Well, Theresa May took what she thought was her chance, and got it all terribly, terribly wrong. She wanted a mandate to push through with the hardest version of Brexit, and quite clearly remainers have made it very clear that they didn’t share her vision.
Labour were the huge winners on the night. But, crucially, in my opinion, they have not won the election. The party with the most seats and the only one likely to be able to form a government is the Conservatives, with or without May as prime minister.
I think we do definitely need to be under no illusions – this was a vote against what May had set out on her stall, not a show of support for the socialist agenda that was sitting on Corbyn’s.
In this we are extremely lucky that the protest vote, which went almost entirely in Labour’s favour, fell just a few points short of what he would have needed to form a government.
For my part, May ran a bit of a ramshackle campaign and by the end of it wasn’t looking anything like the “strong and stable” leader her mantra was claiming. But what I think sunk her above all else, and in “all else” I include the social care climb down, is her blatant ignoring of the 48 per cent of people who voted as remainers to say in the EU. That is what ultimately rose up and bit her on the backside.
Politically there will be a coalition with the DUP, or a minority government with their support. The Conservatives may keep May for a while, sort of nail her up to take all the flack, rather than risk sacrificing another big beast. Or they might dispatch her quickly. Either way I think she’s a spent force. There could also very likely be another election before Christmas, should whatever is bodged together not take.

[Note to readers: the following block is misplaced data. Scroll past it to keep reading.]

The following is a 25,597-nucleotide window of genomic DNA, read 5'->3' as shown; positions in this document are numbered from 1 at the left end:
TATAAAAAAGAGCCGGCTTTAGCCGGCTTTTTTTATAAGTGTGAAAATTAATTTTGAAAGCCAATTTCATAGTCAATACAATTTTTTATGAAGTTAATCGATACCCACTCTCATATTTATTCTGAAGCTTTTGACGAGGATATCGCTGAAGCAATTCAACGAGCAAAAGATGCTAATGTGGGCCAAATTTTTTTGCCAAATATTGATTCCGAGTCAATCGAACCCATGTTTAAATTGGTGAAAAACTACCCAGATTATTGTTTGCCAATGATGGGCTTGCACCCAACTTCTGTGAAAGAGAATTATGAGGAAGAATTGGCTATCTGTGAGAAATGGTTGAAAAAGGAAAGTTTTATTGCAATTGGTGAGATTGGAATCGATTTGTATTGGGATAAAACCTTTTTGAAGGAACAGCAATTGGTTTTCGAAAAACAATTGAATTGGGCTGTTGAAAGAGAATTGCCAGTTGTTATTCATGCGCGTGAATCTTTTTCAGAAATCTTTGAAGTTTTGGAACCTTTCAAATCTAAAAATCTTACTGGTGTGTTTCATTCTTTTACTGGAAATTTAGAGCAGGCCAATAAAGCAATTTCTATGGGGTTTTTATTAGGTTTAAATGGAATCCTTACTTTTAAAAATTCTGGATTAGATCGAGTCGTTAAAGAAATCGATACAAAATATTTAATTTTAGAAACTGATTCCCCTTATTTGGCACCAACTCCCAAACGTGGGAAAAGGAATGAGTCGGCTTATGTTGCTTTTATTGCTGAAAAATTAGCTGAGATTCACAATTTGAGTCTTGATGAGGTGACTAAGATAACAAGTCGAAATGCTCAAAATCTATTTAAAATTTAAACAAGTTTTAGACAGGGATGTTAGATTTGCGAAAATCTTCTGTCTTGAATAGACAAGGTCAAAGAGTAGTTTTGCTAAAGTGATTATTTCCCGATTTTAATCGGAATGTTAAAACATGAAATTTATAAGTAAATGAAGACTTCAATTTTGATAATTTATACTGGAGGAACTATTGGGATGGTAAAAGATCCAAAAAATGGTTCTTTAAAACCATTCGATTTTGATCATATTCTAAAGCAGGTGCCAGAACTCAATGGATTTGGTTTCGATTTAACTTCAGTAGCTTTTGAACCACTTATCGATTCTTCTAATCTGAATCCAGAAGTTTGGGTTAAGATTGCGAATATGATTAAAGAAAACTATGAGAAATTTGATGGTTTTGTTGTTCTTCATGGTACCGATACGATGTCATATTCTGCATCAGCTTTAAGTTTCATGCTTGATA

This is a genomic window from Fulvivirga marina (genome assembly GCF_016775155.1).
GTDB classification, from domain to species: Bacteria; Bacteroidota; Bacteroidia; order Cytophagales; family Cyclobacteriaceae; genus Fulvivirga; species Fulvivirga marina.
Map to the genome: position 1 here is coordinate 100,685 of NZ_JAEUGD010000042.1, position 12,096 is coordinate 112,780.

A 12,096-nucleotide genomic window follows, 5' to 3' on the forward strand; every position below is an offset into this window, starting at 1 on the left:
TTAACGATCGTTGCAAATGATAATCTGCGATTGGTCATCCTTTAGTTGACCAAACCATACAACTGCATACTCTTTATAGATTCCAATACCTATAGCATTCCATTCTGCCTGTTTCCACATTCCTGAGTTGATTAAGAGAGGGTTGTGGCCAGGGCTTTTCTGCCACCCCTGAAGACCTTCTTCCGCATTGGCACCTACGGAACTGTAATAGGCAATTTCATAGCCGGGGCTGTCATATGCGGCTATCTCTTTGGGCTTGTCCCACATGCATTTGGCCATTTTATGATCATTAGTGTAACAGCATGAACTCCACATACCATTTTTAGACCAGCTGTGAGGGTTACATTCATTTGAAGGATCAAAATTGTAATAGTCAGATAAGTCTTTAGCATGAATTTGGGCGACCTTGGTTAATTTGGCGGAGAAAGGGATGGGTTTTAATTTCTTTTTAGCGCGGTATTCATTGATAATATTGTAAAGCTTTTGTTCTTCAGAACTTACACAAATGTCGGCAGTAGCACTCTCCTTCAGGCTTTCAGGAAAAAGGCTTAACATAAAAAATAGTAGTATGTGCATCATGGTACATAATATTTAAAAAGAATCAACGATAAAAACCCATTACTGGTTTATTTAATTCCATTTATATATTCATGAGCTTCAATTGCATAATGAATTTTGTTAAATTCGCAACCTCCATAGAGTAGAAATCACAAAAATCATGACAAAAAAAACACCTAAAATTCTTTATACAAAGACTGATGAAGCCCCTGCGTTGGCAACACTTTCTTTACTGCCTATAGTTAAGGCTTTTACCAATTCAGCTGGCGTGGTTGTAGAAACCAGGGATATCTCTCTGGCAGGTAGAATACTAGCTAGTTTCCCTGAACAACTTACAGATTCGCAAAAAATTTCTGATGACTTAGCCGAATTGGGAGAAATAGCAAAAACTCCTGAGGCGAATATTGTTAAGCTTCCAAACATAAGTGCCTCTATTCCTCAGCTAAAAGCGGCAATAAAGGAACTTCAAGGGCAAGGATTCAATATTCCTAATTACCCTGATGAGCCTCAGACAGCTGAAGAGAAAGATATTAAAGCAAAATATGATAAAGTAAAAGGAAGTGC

The big winner, once the smoke has cleared, will however be business. Whatever happens now, the chances of an ultra-hard Brexit are significantly lessened. I’d say smashed, but the last two years have taught me there are no absolutes. You might argue, as I am this morning, that this result was exactly in line with the true will of the people – remainers – on June 23 last year.
There was undoubtedly an appetite for Brexit, but not the dystopian version that was being proposed – involving a departure from the European single market and immigration controls dictated by dogma, not common sense, as dictated by economic need.
What we see is the true will of the people teased out. Yes a majority wanted to change their relationship with Europe, and now thanks to this snap election, we now also know that a majority of people didn’t vote for the mindless, xenophobic version, and economically damaging version of Brexit that was being forced upon them.
Like I’ve always said, nobody voted in the referendum to be poorer. So I guess you could say, rather ironically, May’s biggest mistake was that she ignored the will of the people.
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